An analysis out of the University College London and published in BMC Medicine has revealed that frequent alcohol consumption is more likely to occur in middle-aged or older adults. The study looked at an incredible sample size of almost 60,000 men and 175,000 women, following them over the course of their lives. While the “average amount of alcohol consumed” (meaning a high consumption, but over a wider period of time) peaked during adolescence, daily drinking frequency was most common in middle and older-aged men. In order to address the massive issue of alcohol abuse around the world, gaining understanding of at-risk populations is critical. This study will provide necessary information and help to develop initiatives addressing these challenges.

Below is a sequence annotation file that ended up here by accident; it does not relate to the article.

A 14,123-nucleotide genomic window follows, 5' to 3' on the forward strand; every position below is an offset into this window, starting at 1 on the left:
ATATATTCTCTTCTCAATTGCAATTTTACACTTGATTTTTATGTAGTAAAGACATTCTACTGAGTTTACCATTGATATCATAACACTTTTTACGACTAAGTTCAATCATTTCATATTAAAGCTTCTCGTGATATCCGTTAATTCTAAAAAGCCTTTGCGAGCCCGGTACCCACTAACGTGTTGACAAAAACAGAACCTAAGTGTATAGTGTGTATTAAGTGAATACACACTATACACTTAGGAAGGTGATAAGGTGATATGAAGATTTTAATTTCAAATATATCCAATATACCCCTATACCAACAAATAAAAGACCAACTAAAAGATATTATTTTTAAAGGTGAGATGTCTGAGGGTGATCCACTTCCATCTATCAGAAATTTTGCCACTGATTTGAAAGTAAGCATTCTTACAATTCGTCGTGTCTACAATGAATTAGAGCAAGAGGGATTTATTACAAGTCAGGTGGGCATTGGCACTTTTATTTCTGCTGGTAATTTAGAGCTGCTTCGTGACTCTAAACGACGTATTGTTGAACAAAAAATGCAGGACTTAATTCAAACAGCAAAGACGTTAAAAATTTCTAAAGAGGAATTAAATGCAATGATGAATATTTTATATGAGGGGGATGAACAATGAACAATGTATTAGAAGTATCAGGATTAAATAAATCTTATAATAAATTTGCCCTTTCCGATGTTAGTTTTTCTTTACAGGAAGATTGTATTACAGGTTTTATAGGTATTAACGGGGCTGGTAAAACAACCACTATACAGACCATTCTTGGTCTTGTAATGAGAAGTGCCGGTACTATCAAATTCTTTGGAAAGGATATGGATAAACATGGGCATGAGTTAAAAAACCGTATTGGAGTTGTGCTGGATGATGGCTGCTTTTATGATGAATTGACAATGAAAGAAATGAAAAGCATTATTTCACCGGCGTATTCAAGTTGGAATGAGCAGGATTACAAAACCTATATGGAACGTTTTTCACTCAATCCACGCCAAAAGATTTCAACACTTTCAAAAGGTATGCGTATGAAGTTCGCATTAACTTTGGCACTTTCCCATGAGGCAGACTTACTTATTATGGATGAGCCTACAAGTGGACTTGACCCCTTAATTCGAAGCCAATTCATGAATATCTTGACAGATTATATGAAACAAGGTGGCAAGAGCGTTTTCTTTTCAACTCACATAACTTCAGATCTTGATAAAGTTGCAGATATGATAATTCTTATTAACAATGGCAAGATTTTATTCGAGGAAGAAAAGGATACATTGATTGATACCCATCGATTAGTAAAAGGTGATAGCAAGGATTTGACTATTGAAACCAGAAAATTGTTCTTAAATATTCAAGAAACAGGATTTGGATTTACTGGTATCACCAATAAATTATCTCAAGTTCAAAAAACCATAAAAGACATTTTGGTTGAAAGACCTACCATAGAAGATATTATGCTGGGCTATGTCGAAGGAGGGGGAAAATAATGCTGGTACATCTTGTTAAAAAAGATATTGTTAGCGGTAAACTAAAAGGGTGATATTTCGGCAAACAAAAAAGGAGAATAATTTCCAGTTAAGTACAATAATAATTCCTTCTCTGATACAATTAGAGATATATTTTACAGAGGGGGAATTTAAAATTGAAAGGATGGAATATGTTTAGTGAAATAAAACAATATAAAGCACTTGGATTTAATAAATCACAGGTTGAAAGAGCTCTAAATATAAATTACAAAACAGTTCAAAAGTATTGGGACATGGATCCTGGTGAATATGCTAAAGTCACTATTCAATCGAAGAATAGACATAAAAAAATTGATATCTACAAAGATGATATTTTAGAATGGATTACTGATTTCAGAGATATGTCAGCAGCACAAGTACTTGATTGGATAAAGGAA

Lead author Dr. Britton explains more:
“We have shown that people change the way they consume alcohol as they age, and as such, studies reliant on a single measure of alcohol intake are likely to be biased. It is essential that the dynamic nature of exposure to alcohol over the life span is incorporated into the estimates of harm.”
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